Ready? It’s your pharmacist.

A breakthrough new role for the pharmacist in health care delivery is one of the transformative changes to Ontario’s drug system introduced recently by the McGuinty government, targeted to take effect this fall. It’s the initiative that stands to touch the lives of more Ontarians most often – and the one with the greatest promise to improve the efficiency of health care delivery, lessen primary care costs and reduce wait times.

Pharmacists stand ready to work with the government and take on their new role. But while the province’s plan to pay pharmacists for providing direct patient care services is laudable, other changes proposed in the Transparent Drug System for Patients Act could threaten the sustainability of community pharmacy. Pharmacists are prepared to counsel patients – but if the viability of their pharmacy businesses is undercut by other measures, they could be doing so on the province’s street corners.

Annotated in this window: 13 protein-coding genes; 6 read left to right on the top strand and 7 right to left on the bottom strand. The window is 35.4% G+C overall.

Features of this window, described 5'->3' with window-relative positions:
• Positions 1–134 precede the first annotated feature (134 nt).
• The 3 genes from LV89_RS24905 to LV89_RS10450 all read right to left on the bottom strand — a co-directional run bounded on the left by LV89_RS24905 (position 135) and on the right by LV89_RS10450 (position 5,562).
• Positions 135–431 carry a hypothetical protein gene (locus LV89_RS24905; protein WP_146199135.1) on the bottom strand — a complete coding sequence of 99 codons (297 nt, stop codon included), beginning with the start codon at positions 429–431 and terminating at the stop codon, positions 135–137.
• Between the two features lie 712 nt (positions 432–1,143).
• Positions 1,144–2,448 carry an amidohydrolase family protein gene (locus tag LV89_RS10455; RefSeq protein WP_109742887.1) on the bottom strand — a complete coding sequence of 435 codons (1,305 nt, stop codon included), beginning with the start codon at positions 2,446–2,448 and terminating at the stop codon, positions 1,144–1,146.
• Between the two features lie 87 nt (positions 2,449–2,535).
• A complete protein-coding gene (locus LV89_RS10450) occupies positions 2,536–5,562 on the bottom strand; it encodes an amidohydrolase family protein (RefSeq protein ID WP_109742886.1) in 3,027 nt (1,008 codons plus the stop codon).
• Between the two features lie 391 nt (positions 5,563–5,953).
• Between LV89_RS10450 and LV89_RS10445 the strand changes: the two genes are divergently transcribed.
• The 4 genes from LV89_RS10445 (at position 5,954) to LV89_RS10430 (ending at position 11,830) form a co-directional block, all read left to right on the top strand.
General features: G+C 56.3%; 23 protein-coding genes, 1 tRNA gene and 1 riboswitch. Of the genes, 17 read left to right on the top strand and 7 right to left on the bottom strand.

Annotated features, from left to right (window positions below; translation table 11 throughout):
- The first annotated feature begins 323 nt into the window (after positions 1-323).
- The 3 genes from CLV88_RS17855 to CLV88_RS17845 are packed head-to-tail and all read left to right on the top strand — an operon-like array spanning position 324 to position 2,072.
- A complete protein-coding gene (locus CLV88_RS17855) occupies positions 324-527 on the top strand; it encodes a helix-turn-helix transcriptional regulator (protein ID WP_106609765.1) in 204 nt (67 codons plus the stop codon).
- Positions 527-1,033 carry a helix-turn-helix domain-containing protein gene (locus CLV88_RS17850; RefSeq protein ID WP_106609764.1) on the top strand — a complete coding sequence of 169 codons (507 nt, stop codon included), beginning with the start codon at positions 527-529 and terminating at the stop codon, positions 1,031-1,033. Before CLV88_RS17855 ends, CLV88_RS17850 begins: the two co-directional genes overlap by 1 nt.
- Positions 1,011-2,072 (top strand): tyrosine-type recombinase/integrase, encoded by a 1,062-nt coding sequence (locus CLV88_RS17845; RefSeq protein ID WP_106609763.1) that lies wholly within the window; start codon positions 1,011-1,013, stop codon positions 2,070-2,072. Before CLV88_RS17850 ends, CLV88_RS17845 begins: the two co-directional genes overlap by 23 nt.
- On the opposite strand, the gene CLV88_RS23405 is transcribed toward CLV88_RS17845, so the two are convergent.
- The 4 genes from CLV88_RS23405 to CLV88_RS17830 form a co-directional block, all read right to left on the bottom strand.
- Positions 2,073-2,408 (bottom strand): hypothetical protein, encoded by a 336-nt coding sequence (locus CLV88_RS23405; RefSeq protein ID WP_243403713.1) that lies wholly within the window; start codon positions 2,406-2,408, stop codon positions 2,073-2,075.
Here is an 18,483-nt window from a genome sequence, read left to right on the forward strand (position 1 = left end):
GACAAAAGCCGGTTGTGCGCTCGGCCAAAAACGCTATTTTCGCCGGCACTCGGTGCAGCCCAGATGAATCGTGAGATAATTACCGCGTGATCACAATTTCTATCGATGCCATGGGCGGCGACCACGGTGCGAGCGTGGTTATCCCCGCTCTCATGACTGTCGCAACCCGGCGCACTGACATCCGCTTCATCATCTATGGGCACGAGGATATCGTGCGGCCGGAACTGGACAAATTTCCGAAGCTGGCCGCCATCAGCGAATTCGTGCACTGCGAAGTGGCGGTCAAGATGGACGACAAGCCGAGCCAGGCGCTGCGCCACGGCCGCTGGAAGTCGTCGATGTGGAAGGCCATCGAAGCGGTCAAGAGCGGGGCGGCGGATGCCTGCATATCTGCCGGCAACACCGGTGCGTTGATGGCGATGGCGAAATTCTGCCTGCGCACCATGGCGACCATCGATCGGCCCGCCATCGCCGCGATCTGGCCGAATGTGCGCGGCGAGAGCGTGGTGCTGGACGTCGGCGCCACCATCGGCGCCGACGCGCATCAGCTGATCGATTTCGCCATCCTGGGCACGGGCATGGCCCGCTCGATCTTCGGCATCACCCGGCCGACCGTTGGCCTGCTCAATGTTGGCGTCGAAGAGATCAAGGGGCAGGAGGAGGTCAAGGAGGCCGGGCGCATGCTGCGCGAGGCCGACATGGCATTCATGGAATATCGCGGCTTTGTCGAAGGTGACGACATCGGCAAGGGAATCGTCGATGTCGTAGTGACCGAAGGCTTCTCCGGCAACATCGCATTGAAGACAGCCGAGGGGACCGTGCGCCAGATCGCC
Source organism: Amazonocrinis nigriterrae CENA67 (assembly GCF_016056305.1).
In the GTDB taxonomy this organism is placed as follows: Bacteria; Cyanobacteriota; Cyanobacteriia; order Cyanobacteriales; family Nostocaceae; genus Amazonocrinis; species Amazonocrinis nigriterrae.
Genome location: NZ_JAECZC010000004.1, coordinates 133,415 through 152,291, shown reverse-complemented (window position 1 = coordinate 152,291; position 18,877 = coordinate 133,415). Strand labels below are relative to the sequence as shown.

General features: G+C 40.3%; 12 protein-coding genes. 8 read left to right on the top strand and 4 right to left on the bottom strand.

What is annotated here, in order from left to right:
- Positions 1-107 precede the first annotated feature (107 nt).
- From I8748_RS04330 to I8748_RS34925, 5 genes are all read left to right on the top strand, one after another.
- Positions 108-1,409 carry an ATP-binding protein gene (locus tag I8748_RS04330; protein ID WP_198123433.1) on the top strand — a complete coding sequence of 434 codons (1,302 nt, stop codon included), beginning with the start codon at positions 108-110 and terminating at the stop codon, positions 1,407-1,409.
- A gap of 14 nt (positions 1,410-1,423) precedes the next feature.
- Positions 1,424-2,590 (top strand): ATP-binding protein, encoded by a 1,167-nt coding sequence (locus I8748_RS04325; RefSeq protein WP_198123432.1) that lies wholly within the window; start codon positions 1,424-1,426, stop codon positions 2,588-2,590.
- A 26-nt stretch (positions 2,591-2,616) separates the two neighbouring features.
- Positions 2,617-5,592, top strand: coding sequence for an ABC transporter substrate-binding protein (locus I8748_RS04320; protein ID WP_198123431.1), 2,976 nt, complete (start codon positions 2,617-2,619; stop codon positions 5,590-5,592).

Keying on pharmacists as appropriate providers of front-line health care is a wise move by the government. It’s built not only on the training, skills and capacities of the profession, but on public understanding, acceptance and demand.

Just over a year ago, a Decima survey showed Ontarians overwhelming trust their pharmacists, understand the importance of consulting them with questions about prescription and over-the-counter medications, appreciate the pharmacists’ role in ensuring patients take medication properly and avoid drug interactions, and recognize that pharmacists’ expertise assists them to avoid illness or hospitalization.

Across Ontario, pharmacists continue to earn and strengthen that trust and understanding. Every day, 10,000 pharmacists have 1.6 million interactions with patients in the province’s community pharmacies, hospitals, long-term care facilities, and clinics.

The pharmacist-patient relationship is ubiquitous and powerful. The value of this crucial piece in health care delivery is at last being recognized – and strategically leveraged by the province as it asks pharmacists to do more by providing professional services that go well beyond dispensing.